According to an LA Times article, the next solar eclipse will be in 2023 when 78% of the sun's diameter will be blocked by the sun. The next two after that will cover 83% of the sun's diameter in 2044 and 2045. The next major solar eclipse that will be greater than the one today will occur in 2071 when 91% of the sun will be covered. It is probably disappointing if you missed today's eclipse but know that there will be a few others in Los Angeles during your lifetime and many other eclipses around the world.

Space Age Crystal Growing Kit

During my last visit to the Museum of Natural History, I saw some interesting things in the exhibits and found some intriguing items at the gift shop. Among those items was the Space Age Crystal Growing Kit. After walking around the museum and seeing the exhibit that had many sparkly gems in it, I was interested in trying to create some of my own. It's true that I probably could have created a sugar crystal (aka. rock candy), but I wanted to try something else. Instead, I tried to grow crystals using this kit that I found at the California Science Center. Unfortunately, the results were not great.

The first crystal I attempted to grow was an "aquamarine" cluster. The instructions seemed simple although I can't say I followed them exactly. First, I found a large rock that fit the requirements and a container to put it in. Next, I added the correct amount of boiling water and the blue crystal powder that was in the kit into the container with the rock. Admittedly, what happened was that the first container I tried was too big, so I had to re-pour the solution into a smaller container. After that, I continued to follow the instructions that included steps such as covering and uncovering the solution and adding seed crystals to it. After a week, I ended up with a strange set of crystals if I could even call it that. The rock didn't have anything on it that I could have called a crystal. However, on the bottom of it, there was a layer of crystal that had tiny crystals on it. I ended up parting the two pieces and throwing away the rock. The result was not what I expected at all, and I considered it a failure.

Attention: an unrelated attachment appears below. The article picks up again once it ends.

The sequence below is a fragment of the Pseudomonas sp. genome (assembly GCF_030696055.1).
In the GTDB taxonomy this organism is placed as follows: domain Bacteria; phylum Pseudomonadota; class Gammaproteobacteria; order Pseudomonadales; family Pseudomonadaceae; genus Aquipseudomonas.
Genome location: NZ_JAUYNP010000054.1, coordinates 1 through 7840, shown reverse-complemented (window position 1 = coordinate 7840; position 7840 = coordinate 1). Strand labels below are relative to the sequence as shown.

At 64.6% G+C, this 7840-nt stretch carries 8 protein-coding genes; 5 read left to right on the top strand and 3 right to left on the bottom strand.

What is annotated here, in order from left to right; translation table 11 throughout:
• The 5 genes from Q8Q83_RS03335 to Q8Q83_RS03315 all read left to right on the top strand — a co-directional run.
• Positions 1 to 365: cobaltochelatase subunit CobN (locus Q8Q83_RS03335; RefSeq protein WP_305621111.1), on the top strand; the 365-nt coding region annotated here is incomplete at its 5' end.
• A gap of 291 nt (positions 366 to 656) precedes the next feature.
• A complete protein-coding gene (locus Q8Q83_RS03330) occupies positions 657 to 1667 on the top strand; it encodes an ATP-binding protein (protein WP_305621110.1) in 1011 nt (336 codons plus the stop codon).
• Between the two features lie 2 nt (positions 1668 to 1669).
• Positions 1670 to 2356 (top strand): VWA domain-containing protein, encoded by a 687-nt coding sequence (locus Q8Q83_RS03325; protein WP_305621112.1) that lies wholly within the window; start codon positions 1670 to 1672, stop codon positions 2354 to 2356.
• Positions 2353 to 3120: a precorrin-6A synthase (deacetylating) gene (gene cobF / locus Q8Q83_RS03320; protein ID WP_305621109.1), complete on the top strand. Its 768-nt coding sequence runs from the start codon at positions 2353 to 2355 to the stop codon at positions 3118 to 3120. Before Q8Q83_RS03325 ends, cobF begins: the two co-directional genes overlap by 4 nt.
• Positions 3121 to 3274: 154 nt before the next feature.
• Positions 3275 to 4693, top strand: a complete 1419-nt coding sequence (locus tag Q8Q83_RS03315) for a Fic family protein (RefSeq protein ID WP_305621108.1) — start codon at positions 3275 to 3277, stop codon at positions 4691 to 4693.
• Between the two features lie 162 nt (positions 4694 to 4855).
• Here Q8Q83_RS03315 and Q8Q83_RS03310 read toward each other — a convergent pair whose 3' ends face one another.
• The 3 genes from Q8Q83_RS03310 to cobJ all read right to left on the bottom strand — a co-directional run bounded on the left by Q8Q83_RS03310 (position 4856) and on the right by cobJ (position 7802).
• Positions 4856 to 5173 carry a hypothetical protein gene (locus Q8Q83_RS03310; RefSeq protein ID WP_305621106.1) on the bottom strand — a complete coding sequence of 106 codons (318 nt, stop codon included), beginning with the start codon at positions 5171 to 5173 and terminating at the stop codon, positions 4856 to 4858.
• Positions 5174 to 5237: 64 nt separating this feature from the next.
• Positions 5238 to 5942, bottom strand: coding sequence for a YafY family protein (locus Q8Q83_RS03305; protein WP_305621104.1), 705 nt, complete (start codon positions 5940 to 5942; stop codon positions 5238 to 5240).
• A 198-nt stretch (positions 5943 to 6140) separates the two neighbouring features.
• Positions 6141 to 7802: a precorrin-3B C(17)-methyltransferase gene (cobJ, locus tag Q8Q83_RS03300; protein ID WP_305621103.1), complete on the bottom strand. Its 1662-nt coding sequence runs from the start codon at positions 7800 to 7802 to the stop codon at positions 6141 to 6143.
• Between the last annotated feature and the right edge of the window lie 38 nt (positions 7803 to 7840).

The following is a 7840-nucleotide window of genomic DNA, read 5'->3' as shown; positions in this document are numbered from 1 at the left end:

The next crystal I tried to grow was a "diamond" cluster. Like before, I followed the instructions that were similar to the first set of instructions except with different amounts of ingredients. I suppose the results of the second set of crystals was more successful but still far from my expectations. When the experiment was finished, I ended up with a lot of moist globs of powder that was neither here nor there. From that mess, I was able to locate a couple of crystals that actually looked like, well, crystals.

There are still two more crystals to grow, but I can't start them yet until I find an old saucepan that will never be used again. However, I'm not exactly eager to be trying to grow crystals again after the first two failures. The first time, I admit that it was probably my fault that it failed because of the transfer of the solution, but the second time should have worked. Now, I'm not sure if it is me that is the problem or the kit. I really tried but to no avail. So far, I believe that the crystals that I saw on display at the gift shop were misleading. Perhaps it was because I wasn't exact enough, but I can't be exact down to the last drop of water. It could also be that I heated the water first and then poured it into the container with the crystal powder since I did not have a saucepan that would never to used again to mix the powder into the water while boiling. I don't know for sure. I just know that this kit isn't working for me and was in some ways not worth it to me.

(Pictures to come)